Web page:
Somalia was, O'Rourke opined, a bit of a shithole.
"Imagine a weight-loss program at the end of which, instead of better health, good looks, and hot romantic prospects, you die. Somalia had become just this kind of spa."

The starving were, of course, sitting in shanty towns constructed of... well... anything that happened to be lying around (which was not much) and people had nothing to eat. But not because of any catastrophic lack of food‐because they were politically disenfranchised.

Even Wikipedia points out, in its second paragraph on "famine", that...
... Although most famines coincide with regional shortages of food, famine in some human populations has occurred amid plenty or on account of acts of economic or military policy that have deprived certain populations of sufficient food to ensure survival.

Famine almost always occurs—and certainly at the extremes—because of politics.

Take the Ethiopian famine, for instance; yes, food was not as plentiful as it might have been, but the reason that people were starving was primarily political (especially the Red Terror).
The 1984–1985 famine in Ethiopia were two famines that occurred simultaneously in Ethiopia, of which the northern is the most prominent. In the north, the insurgency of the Tigrayan People's Liberation Front and the government's counterinsurgency was the ultimate cause of the famine, though the failure of the short rains in 1984 was the proximate cause. In the south, a separate and simultaneous famine is associated with the Oromo Liberation Front insurgency. The estimated death toll of the famines was over one million.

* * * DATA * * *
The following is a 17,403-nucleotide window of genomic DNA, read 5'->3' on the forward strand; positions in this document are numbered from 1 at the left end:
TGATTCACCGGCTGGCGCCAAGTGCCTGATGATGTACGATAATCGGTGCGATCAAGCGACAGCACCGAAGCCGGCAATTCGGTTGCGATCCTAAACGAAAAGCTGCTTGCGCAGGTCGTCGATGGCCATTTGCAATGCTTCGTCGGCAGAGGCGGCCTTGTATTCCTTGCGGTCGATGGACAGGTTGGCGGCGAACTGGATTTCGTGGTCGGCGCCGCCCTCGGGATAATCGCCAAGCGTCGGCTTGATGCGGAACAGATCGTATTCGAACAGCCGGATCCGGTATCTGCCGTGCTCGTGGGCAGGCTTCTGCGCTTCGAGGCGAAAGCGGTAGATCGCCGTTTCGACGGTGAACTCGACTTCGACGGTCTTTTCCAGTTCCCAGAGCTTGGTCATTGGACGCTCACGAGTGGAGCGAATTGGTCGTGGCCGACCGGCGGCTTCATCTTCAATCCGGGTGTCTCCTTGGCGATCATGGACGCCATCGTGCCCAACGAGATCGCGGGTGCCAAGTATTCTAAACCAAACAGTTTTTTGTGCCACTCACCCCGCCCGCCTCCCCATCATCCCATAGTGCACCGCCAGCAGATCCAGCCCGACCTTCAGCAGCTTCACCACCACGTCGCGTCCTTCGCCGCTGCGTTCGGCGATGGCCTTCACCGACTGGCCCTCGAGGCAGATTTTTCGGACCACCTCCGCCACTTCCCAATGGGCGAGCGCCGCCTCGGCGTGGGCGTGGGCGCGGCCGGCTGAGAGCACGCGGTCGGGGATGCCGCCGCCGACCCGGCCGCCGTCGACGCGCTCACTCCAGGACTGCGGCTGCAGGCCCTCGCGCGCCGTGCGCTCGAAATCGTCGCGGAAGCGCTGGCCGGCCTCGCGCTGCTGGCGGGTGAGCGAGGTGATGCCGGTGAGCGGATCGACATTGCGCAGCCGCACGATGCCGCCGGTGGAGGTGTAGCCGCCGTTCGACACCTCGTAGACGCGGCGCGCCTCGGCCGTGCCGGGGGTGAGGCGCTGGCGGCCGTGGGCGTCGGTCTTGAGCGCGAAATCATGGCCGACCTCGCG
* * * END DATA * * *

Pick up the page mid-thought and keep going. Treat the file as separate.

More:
For Malarkey to blame global warming for famines that have occurred in that region for many hundreds of years merely displays a woeful ignorance and stupidity; but for this bouffant cunt mendaciously to use global warming as a screen for the real, devastating causes behind said famines is actually dangerous.

For as long as the politicians can convince themselves that it is not their fault then they need not address the crucial (and, all too often, disastrous) part that politics can play in said famines and, as such, they need never address or remedy these issues. And that ensures that these famines will continue and people will continue to die.

7 comments:

Anonymous said...

The two things rarely mentioned about African famines over the last forty years or so is the degree to which they are manmade.

They are primarily the result of Marxist-Statist policies. The Marxist Derg in Ethiopia, for example, took what should have been a short-term localised food shortage and turned it into a disaster of biblical proportions.